How Many Posts Are at


I have been asked this twice recently.  The first time I just sent the questioner a link to my archives page which lists the current number of publish posts and pages.  But the latest questioner explained why they were asking so I thought I would briefly explain.  Their curiosity arose from noticing that I use the post number as part of my permalink structure.  So, for example, if you look at the url of this post you will see that this is post, or page, number 7,500 and something.  But there are only 650 or so posted articles indexed here.  The reasons for this big difference are several although I am not sure exactly how this 7,500 number is calculated.

First, WordPress numbers things in order and because of the way WordPress works, many things that never get published do get a number.  Once a number is used, it is never used again.  Also pages get included as part of the numbering system, not just posts.  Someone thought that comments may be included in the numbering system but I think this is not the case as there are almost 7,000 published comments by themselves..

Still if you do the math, adding 650 posts, 20 pages, 7,000 comments, and then some for other miscellaneous items not published, you get well over the 7,500 number total.  If you included spam comments in this total you would be way over 15,000.  Plus there are all the posts I published but have since deleted that originally were numbered.  Those are things like just for fun posts that really serve no purpose beyond the time frame of when they were published, other posts that are outdated soon after publication, and posts that I feel looking back are not contributing to the bank of information stored here.  I suspect that in the 6+ years I have been posting here, I have deleted well over 100 items after publication.

So the true answer is I don’t really know how the current number of a post is calculated.  But it is fun to believe that some may see the permalinks and think that I have published 7,500 articles instead of 750.  I guess 750 is not too shabby though so I am OK with the truth.


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Will Sig
1 Tony McGurk

6+ years & still going strong. Well done Will.
That being said I have a confession.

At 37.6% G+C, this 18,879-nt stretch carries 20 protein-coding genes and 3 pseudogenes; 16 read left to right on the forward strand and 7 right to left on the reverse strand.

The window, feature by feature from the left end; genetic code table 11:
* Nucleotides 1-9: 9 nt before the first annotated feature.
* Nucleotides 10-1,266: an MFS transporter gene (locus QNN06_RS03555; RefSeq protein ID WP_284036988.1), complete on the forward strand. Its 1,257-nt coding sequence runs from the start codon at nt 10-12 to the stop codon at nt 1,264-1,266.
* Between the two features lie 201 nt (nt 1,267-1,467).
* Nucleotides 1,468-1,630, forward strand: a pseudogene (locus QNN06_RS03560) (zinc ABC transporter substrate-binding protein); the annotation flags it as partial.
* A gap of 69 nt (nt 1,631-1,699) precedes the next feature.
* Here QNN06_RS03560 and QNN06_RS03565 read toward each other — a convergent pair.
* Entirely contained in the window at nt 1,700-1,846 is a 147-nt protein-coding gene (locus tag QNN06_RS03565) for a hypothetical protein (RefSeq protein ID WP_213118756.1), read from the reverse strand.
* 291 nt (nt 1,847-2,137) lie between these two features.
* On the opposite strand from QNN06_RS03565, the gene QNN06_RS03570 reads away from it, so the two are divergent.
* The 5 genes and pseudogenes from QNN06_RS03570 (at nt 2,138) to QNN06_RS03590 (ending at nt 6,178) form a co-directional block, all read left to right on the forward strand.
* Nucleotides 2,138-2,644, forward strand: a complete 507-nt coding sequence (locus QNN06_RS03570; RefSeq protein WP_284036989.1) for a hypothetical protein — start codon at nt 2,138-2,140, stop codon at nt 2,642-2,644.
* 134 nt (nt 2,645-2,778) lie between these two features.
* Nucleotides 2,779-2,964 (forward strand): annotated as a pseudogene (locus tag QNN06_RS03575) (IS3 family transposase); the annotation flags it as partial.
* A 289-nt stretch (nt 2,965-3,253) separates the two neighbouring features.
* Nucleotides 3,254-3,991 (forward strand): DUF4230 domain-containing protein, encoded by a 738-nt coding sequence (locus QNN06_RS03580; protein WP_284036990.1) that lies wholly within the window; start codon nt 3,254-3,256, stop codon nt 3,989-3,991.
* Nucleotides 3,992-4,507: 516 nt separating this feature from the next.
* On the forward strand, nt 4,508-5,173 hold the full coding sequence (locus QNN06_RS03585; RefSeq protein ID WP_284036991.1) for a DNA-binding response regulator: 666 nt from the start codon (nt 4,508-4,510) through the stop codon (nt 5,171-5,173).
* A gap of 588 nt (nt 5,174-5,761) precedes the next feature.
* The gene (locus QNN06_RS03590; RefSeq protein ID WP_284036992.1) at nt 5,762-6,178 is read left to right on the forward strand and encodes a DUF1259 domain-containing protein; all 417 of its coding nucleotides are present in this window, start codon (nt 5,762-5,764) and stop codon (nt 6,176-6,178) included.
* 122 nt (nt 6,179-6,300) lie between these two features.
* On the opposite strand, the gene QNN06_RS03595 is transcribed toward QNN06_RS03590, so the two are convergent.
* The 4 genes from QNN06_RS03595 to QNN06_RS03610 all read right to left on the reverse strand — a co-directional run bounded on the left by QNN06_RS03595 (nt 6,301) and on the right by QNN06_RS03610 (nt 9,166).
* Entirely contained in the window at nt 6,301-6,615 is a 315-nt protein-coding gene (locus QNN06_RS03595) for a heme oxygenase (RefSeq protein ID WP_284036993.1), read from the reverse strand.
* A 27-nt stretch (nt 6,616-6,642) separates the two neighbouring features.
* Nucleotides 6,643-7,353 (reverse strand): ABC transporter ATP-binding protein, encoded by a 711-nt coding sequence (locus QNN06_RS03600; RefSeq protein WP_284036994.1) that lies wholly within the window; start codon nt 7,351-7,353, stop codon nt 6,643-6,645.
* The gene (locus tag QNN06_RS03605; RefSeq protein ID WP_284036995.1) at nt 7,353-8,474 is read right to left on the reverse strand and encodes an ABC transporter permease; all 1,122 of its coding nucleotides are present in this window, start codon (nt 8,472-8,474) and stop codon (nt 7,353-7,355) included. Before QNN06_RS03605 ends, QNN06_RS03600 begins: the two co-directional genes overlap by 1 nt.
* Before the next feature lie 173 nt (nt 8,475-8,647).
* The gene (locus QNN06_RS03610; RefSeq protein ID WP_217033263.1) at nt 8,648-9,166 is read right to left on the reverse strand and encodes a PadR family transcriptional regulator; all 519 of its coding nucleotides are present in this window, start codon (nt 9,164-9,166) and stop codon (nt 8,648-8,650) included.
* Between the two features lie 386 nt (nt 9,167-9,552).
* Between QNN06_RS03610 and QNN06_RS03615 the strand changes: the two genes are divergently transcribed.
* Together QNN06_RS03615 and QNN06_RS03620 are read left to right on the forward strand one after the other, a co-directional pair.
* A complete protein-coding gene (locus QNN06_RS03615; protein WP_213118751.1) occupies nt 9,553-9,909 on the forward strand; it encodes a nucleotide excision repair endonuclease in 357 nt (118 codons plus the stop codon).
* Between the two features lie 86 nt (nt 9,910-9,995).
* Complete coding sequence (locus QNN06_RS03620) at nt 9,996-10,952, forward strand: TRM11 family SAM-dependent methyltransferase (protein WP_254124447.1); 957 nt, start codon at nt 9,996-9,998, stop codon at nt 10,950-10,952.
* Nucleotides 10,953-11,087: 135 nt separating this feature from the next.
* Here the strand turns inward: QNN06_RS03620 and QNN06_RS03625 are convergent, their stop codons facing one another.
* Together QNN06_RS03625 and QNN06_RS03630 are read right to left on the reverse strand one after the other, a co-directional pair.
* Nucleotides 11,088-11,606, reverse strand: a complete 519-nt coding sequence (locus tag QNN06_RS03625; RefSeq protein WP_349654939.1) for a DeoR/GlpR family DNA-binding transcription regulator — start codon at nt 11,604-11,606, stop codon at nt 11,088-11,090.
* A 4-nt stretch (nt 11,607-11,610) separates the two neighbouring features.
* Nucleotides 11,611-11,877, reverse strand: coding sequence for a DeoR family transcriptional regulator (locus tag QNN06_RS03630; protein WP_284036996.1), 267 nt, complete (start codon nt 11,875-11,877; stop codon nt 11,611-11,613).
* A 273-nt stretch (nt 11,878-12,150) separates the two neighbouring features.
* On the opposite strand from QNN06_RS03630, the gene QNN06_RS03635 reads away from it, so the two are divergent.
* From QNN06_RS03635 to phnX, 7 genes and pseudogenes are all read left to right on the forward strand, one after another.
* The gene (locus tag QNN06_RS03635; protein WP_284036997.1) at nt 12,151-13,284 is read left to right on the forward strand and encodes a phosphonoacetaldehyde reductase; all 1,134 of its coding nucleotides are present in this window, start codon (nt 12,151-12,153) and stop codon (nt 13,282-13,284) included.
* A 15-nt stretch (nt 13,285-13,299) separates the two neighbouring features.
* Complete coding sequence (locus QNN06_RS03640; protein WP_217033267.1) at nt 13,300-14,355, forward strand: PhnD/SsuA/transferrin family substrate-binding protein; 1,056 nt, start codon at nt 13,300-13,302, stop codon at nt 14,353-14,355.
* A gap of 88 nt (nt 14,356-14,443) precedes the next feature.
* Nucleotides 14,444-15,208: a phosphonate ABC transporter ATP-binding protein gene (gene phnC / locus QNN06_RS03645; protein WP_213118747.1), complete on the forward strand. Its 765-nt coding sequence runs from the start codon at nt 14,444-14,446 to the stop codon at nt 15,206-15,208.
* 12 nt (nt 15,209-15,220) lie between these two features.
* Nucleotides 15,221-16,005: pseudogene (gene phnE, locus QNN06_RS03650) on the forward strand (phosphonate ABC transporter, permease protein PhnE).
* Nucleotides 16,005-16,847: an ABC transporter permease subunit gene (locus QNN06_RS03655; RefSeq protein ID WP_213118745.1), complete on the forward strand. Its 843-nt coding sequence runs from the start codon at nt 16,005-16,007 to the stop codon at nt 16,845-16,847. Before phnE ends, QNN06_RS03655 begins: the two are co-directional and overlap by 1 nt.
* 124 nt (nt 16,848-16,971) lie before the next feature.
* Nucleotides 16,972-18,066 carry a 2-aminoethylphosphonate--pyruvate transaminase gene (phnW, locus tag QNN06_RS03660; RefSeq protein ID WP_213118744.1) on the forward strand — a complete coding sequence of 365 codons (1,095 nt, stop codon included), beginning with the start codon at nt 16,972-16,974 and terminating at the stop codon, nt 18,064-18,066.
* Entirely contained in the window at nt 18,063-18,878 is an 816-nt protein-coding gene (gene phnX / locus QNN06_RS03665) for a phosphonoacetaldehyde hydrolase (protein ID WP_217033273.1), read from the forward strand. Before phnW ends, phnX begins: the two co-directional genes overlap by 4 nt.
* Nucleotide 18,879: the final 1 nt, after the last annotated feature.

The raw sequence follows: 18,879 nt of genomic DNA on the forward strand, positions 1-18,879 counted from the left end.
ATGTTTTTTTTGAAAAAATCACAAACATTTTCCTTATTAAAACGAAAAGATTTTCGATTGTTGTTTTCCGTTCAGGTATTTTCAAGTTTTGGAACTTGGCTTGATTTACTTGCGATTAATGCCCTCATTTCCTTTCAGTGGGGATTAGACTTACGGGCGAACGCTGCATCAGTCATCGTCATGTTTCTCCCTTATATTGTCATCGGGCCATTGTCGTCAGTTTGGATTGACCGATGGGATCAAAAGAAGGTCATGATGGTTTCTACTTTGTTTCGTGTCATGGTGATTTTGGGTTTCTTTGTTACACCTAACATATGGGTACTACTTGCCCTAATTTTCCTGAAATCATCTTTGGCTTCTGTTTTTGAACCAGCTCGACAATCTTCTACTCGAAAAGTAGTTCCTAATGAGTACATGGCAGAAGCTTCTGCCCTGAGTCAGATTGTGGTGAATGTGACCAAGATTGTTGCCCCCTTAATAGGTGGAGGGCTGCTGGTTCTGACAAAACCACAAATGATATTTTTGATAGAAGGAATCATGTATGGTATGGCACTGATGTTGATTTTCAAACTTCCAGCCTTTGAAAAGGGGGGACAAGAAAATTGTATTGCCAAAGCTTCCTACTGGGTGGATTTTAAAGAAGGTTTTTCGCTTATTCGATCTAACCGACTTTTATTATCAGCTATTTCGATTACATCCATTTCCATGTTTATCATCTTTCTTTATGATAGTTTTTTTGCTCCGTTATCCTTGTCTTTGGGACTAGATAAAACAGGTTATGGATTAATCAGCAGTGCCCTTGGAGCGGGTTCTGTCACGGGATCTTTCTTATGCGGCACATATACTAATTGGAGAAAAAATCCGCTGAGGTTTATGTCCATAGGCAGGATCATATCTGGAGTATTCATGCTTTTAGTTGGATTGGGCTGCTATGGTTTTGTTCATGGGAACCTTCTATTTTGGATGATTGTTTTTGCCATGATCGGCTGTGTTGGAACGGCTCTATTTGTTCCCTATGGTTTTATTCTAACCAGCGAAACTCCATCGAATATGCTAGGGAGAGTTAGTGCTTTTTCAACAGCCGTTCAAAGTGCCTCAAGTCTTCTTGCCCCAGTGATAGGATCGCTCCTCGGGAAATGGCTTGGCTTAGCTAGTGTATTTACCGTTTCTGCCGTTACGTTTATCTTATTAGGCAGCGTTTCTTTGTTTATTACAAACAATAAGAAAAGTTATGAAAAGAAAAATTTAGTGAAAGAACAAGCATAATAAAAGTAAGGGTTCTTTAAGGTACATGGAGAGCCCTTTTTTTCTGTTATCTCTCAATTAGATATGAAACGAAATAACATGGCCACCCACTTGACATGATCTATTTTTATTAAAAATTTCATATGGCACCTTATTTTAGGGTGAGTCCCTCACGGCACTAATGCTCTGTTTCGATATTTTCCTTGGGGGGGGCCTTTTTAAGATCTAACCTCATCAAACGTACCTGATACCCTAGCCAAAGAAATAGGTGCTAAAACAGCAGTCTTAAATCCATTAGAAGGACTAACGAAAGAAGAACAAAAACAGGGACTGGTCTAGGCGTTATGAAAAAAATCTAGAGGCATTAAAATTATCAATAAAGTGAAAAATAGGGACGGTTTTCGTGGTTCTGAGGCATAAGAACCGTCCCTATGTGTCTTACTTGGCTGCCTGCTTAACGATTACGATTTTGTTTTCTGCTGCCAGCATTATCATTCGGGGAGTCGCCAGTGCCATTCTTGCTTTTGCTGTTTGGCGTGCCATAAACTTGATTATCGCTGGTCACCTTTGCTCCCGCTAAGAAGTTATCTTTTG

Blogger has been really acting up for the past month or so. Especially slow on image uploads & saving or posting posts. Sometimes it would take 2 or 3 attempts to upload an image & having to close browser in between as it would get stuck. Therefore I finally got fed up with it & transferred my blog to (cringe, please don’t hit me…) I tried to redirect my URL to the new site so it remained the same but even following the instructions at Wordpress but I still couldn’t understand how to accomplish it. So a new URL it is (cringe)


2 Will

I should be able to search and replace on the SQL database and change all your urls to the new site. Isn’t one you have used before?


3 Tony McGurk

I have deleted all the posts from my Blogger site so that duplicates don’t show up in searches for both sites. I don’t think you can access databases & stuff like that on Blogger &
That’s weird. When I clicked on your Wills Blog tab this post wasn’t showing up. The latest was the snow WW post. I went back to my RSS reader & clicked the link & it came up…
Tony McGurk recently posted..Dave’s Dilemma – The PersuasionMy Profile


4 Will

That is odd. I don’t have any caching plugins installed now so that can’t be it. Sometimes it can be your browser’s cache needing to be cleared. Sometimes it is just the gremlins on the web.


5 Binky

I noticed the large number discrepancy between posts and WP’s numbering system too. Having the number and another directory in the URL doesn’t seem to me to be the best for SEO, but it seems to be built into the system.